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The Vedic Period Class 6 History Chapter 2 Notes
The Vedic literature is of great importance for the study of the past of India. The Vedas are the main source of information about this period, so it is called the Vedic period.
The Vedic period is divided into two parts
- Rigvedic period
- Later Vedic period
Rigved is the oldest text in the world. It has 10 mandalas and 1028 suktas.
It was composed by sages like Gritsamad, Vishwamitra, Vamadev, Atri, Bharadwaj, Vasishth, Kanva and Angira on the banks of the rivers Sarasvati and Drishadvati.
The date of Rigved is generally considered between 6000 BC to 1500 BC.
Sarasvati river is the most sacred river of Rigvedic period.
It also describes the rivers Sindhu, Jhelum, Chenab, Ravi, Sutlej, Yamuna and Ganga and the geographical area of Saptsaindhav region. Whose spread is believed to be from Afghanistan to the Ganges valley.
Rigvedic political life
Politically, the largest unit of the Rigvedic period was the Jana. The Janas were divided into Vishas and Visha into villages, villages into kulas and kulas into families. The head of the smallest unit ‘family’ was the father or elder brother, who was called Kulapa. A village was made up of several clans (kulas). The head of the village was called Gramini. There used to be a bigger institution than the village whose owner was called Vishapati. A group of several Vishas was called a Jana. The Rigved describes five Janas: Puru, Turvasu, Yadu, Anu and Druhu.
|Family or Clan
|Kulapa or Grihapati
The word Rashtra was used for the country. The mutual fighting of the people has been called the ‘Dashraj war, in which Sudas defeated the union of ten kings. This war was fought in the region of Punjab-Haryana. The army of the Aryans consisted of chariots and infantry. The bow and arrow were the main weapons. The arrows were made of metal and were pointed. Swords and axes were also used. The rules of war were also set. Before starting the war, it was necessary to blow the conch shell, drum and trumpet. It was considered inappropriate to attack an unarmed enemy, wounded and soldiers fleeing from battle.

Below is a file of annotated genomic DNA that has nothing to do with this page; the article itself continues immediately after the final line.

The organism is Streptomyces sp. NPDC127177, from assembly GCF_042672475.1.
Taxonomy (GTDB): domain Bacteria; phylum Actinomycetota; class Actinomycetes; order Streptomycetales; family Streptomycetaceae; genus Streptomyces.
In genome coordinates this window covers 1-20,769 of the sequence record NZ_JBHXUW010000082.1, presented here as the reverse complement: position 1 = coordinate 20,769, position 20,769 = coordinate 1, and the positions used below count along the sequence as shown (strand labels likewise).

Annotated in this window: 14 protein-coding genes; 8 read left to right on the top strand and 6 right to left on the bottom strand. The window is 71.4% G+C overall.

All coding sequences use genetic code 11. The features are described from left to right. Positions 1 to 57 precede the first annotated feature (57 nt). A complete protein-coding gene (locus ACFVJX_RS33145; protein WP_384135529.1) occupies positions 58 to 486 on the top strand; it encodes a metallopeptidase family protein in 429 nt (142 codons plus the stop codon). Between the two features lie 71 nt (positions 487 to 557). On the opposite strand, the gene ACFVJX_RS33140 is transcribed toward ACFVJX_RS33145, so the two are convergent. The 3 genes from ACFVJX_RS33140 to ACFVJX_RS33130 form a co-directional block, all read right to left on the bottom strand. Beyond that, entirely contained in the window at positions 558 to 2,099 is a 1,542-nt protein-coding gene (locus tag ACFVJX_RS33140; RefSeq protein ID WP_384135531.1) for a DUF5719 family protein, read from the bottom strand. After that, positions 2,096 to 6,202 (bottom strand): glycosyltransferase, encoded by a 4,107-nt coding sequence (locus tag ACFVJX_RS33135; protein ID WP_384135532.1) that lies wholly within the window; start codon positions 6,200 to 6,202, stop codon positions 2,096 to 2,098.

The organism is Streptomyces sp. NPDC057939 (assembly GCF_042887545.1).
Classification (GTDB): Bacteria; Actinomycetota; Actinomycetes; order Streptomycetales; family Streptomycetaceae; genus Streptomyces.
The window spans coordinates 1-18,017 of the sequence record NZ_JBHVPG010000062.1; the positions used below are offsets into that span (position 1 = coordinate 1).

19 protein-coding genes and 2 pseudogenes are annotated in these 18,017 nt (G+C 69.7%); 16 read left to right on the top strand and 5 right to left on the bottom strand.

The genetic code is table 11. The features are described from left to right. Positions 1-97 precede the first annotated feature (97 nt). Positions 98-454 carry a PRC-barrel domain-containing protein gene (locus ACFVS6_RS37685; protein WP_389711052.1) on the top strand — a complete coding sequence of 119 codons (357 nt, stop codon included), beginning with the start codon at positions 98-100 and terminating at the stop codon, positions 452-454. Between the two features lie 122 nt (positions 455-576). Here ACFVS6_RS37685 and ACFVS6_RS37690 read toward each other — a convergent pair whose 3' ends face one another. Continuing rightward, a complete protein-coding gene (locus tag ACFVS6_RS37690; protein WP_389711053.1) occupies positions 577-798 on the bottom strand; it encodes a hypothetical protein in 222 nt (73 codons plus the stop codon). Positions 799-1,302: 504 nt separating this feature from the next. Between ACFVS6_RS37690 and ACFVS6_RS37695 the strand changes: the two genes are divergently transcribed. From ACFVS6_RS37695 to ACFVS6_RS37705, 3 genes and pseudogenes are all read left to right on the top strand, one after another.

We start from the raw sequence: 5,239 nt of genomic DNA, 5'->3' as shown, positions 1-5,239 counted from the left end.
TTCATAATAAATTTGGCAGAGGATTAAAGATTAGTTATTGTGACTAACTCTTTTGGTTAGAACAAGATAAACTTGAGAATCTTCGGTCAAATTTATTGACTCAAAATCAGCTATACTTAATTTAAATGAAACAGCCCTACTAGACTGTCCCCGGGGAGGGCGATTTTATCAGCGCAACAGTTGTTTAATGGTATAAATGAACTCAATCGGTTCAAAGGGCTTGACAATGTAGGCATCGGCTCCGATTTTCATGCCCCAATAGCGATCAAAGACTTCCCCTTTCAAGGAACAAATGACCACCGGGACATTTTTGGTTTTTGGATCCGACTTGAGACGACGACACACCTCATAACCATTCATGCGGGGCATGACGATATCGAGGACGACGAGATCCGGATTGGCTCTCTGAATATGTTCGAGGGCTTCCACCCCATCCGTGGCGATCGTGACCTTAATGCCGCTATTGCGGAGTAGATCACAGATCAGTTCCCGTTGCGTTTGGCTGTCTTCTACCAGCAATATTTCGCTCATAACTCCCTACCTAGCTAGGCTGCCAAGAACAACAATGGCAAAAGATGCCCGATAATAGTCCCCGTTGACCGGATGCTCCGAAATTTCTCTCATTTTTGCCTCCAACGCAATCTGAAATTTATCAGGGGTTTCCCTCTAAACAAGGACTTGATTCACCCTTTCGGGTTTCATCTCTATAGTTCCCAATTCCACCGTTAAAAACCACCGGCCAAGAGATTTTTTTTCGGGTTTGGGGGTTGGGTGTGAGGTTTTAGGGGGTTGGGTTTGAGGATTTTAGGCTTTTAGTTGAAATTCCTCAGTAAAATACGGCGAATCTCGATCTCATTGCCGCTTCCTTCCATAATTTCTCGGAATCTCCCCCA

The lord of the people was called Rajan. Rajan was not autocratic. Organizations called Sabha and Samiti used to keep a check on them. On many occasions, they used to elect the king and even remove the king. The king used to swear that if he betrayed, he would not get the fruits of all his good and righteous deeds and he would be deprived of his place, position, life and even his children.
Establishing peace, settling disputes, protecting from outside attacks and performing yagya-havan for fulfilment of material needs and spiritual progress were considered the main duties of the king. To assist the king, there were priests, generals, villagers etc., who acted as mediators between the king and the subjects. The king had the right to rule and deliver justice in their respective territories.
At that time, theft, dishonesty, cheating, committing crimes came under the category of crimes for which, physical and financial punishments were awarded to the offender. There was no practise of capital punishment.
Fire was considered extremely sacred. It was kept burning continuously in all the houses. Even today, in the villages of Haryana, hearths are found in the houses in which the fire is ignited all the time.
Rigvedic social life
Social structure: Rigved describes the social system of Aryans. The base of Rigvedic society was the joint family in which the father or elder brother was the master of the family, His rights were unlimited. He could also give the harshest punishment to the family members.
The state did not interfere in the family lives of people. At that time, life was very simple, polite, and virtuous. The villages of that period were also small. People lived in houses of mud, wood and thatch.
Varna system: For the smooth running of society, there was a varna system that was based on karma. Varnas were not rigid. We come across many such examples where many people were born in a particular varna but, through their actions, they shifted to another varna.
Ashram system: Man’s life was divided into four ashrams-Brahmacharya ashram from 1 to 25 years, Grihastha ashram from 25 to 50 years; Vanaprasth from 50 to 75 years and Sannyas ashram from 75 to 100 years. In these stages, one had to take education by following celibacy, get married in household life and earn money, do social welfare work in Vanaprasth and try to attain salvation in Sannyas ashram. The objectives of human life, such as Dharma, Artha, Kama and Moksh were also fixed.
Do you know? Just as Vishwamitra became a Brahmin who was a a Vaishya. So, according to Kshatriya, Nabhanerishtha became a Brahmin, who was the deeds of a man, his Varna was determined.